Frozen Concentrated Orange Juice and Citrus: FCOJ closed a little higher and the trends are now sideways on the daily charts. Support is showing at current price levels as futures do not appear ready to make new lows on the daily charts. The demand for FCOJ is said to be weaker as the Coronavirus has been less in the US. The weather has turned warmer so less flu is around as well.  Moderate temperatures are expected for Florida this week.  The weather in Florida is good with a few showers or dry weather to promote good tree health and fruit formation. Showers have fallen in Brazil, but it is dry now and crop conditions are called good even with drier than normal soils.  Stress to trees could return if the dry weather continues.  Mexican crop conditions in central and southern areas are called good with rains, but earlier dry weather might have hurt production. It is dry in northern and western Mexican growing areas.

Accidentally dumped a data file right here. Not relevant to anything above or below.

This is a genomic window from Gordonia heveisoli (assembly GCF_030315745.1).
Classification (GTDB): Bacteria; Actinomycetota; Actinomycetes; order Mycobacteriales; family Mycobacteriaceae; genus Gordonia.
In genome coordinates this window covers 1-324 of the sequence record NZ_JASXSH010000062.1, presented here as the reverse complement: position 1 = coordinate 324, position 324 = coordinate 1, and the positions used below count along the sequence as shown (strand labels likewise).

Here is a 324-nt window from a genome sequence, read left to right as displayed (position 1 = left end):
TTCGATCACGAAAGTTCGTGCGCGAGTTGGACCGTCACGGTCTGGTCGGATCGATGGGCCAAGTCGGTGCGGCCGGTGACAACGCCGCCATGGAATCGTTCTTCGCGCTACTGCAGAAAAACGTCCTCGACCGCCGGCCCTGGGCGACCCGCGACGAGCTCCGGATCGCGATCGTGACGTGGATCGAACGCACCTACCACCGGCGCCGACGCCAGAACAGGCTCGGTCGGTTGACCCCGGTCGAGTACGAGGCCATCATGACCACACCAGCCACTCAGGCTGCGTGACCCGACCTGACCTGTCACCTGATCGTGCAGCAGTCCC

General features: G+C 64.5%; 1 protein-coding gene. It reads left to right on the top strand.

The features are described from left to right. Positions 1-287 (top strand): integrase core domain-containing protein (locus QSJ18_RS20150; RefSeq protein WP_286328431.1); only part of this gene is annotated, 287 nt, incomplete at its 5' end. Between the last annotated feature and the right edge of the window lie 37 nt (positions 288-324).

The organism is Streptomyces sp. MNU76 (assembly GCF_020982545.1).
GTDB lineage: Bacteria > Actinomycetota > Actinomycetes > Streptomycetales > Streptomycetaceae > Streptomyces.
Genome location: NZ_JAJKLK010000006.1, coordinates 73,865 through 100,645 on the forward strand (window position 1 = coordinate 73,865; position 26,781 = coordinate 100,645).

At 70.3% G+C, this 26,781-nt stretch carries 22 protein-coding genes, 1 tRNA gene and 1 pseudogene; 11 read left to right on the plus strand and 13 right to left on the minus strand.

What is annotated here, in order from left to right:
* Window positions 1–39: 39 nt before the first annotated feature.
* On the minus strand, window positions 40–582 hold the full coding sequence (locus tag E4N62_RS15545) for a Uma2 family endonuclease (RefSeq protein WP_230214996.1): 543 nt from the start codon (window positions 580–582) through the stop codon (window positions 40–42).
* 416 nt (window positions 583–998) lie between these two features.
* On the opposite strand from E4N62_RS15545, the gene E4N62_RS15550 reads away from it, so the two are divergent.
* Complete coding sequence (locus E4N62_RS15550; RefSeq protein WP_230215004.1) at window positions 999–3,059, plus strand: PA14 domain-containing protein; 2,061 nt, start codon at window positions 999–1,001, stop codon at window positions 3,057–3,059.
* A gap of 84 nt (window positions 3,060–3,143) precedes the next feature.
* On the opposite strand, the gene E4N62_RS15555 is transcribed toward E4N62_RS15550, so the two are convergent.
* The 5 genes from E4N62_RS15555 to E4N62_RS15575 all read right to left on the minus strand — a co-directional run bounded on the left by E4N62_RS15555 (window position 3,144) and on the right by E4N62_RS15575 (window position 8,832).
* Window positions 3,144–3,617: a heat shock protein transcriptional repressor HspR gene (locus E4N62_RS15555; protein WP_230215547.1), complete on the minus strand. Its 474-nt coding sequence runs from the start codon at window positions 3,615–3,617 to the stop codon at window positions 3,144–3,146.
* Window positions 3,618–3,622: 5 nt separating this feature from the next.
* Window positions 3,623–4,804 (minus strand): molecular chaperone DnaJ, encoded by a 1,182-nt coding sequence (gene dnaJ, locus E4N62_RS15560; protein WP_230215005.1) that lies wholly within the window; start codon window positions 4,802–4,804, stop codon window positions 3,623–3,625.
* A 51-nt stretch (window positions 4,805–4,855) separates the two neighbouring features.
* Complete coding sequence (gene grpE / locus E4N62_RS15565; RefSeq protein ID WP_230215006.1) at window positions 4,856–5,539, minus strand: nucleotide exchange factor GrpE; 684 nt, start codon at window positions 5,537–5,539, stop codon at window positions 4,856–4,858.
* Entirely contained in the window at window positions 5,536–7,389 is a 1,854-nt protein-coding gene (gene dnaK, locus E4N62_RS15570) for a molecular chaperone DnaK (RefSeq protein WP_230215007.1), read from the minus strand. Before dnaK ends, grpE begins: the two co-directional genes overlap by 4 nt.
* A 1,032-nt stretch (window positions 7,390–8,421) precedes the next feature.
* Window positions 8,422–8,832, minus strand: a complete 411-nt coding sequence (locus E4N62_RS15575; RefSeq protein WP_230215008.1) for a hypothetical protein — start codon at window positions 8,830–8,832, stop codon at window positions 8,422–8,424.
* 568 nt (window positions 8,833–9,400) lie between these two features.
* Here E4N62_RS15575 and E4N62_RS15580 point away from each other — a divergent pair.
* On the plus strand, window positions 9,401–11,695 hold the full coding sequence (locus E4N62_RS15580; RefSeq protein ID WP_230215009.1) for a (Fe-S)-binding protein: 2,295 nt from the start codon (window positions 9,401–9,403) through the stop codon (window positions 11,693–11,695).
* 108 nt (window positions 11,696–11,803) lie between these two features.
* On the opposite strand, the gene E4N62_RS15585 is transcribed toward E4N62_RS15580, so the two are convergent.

Weekly FCOJ Futures

Coffee: Futures were higher in both markets on Friday and higher for the week. Selling came on what appeared to be fund and other speculator selling due to a stronger US Dollar. Commercials and some speculators could have been the buyers. Cash market buyers are not buying much Coffee but offers are not strong from many origins. Vietnam producers are selling some Coffee. There are reports of good weather in Vietnam for the harvest.  Indonesia has had good weather but has little coffee to sell now.  Dry conditions are reported in Brazil again but crop conditions are still good. Trees might get stressed again in the dry weather continues for several more days. Central America is also drier for harvesting but production might have been reduced due to very wet conditions during the growing season. Good growing conditions are reported in Colombia and Peru. Africa is also noting good growing conditions. 

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Weekly New York Arabica Coffee Futures

Weekly London Robusta Coffee Futures